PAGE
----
Ironically, Thatcher was without human compassion until her own son, Mark, was lost in the Sahara desert during a car rally in 1982 and as a mother begged God to deliver her son from hunger and thirst in the desert. Mark Thatcher was saved but not our 10 men dead. Nevertheless, their stature is unassailable and increases with every passing year, those men whose memory we will always honour, whose sacrifice triggered such a confidence in the nationalist community that things were changed utterly.

Deal allegations hurtful to family

By Allison Morris
Irish News
28/09/09



Left Kieran Doherty’s parents Alfie and Margaret with Sinn Fein president Gerry Adams.

Kieran Doherty, known as ‘Big Doc’, was on hunger strike for 73 days before his death on August 2 1981, the longest of any of the 10 men who died.

He was 25 years old.

Elected as a TD to Cavan Monaghan in June 1981, for the last 16 days of his life members of the Doherty family kept a round-the-clock vigil by his bedside in the hospital wing of the Maze prison.

His mother Margaret, now 82, said until the very end he remained adamant that he was not to be taken off the protest until the five demands were not only achieved but copper fastened.

A convert to Catholicism, Margaret Doherty had moved from the staunchly Protestant Shankill Road to Andersonstown after marrying her now late husband Alfie.

She says that her son’s belief in what he was doing left the family with no option other than to give him their support.

“Kieran knew he was likely to die. He told us that from the start,” Mrs Doherty said.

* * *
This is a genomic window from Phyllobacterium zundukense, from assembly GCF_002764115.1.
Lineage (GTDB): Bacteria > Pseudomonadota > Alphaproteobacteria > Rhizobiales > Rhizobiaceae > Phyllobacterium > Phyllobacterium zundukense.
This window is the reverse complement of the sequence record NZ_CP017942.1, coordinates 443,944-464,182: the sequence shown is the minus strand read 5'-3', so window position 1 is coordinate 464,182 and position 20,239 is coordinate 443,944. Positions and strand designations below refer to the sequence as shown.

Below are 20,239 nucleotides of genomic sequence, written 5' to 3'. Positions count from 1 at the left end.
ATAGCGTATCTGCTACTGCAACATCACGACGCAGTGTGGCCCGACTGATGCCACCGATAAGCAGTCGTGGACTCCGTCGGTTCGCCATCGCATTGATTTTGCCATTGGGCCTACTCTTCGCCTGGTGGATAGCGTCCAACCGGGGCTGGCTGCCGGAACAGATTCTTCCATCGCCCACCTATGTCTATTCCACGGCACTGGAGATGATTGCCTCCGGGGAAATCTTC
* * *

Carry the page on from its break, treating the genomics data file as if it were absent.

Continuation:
“He was a great son. He had a very strong faith; he never missed his Mass no matter what.

“When he knew he was near the end, he told his father not to worry. ‘It’s only a wee step over to the other side’, he said.

“And he made us give our word he wouldn’t be taken off unless the demands were met.

“Up until then you should have seen the way they were being treated. As a mother it just tore at your heart.

“Before the Hunger Strike started he had spent a week in hospital, he had been beaten so badly during a search.

“Kieran knew the Hunger Strike wasn’t going to benefit him because he was going to die. He did it for the other lads because they couldn’t have survived much longer in conditions they were living in.

“I feel him all around me every day. God love him, he’s always been there.”

Representatives of the Doherty family attended a recent meeting in Co Derry with Gerry Adams and Bik McFarland to discuss the controversy surrounding the Hunger Strike.

In a statement, they told The Irish News: “These totally untrue allegations have caused untold hurt and anguish to our family and we feel sully the proud memory of Kieran and his comrades.

“What hurts more is that the nasty and spiteful allegations come from people who should really know better – former comrades and people who claim to be republicans.

“We were at Kieran’s side throughout what was a traumatic time for our family.

“Kieran was determined to see the protest through until the five demands had been achieved. ‘Set in concrete,’ were his very words.

“Due to the position of Margaret Thatcher and the British government a deal was not secured; we knew that at the time and we know it now.

“We would like to state this is hurting our family, especially our elderly mother, and call on those responsible to stop pushing this agenda for whatever personal reasons they may have and allow Kieran to rest in peace.”

The other families

The families of Francis Hughes and Thomas McElwee (who were cousins) from Bellaghy declined to take part in this investigation. Following individual family discussions, they said they believed the issue had been dealt with.

The families of the five other hunger strikers who died were approached by The Irish News but also declined to take part.

INLA man’s son calls for inquiry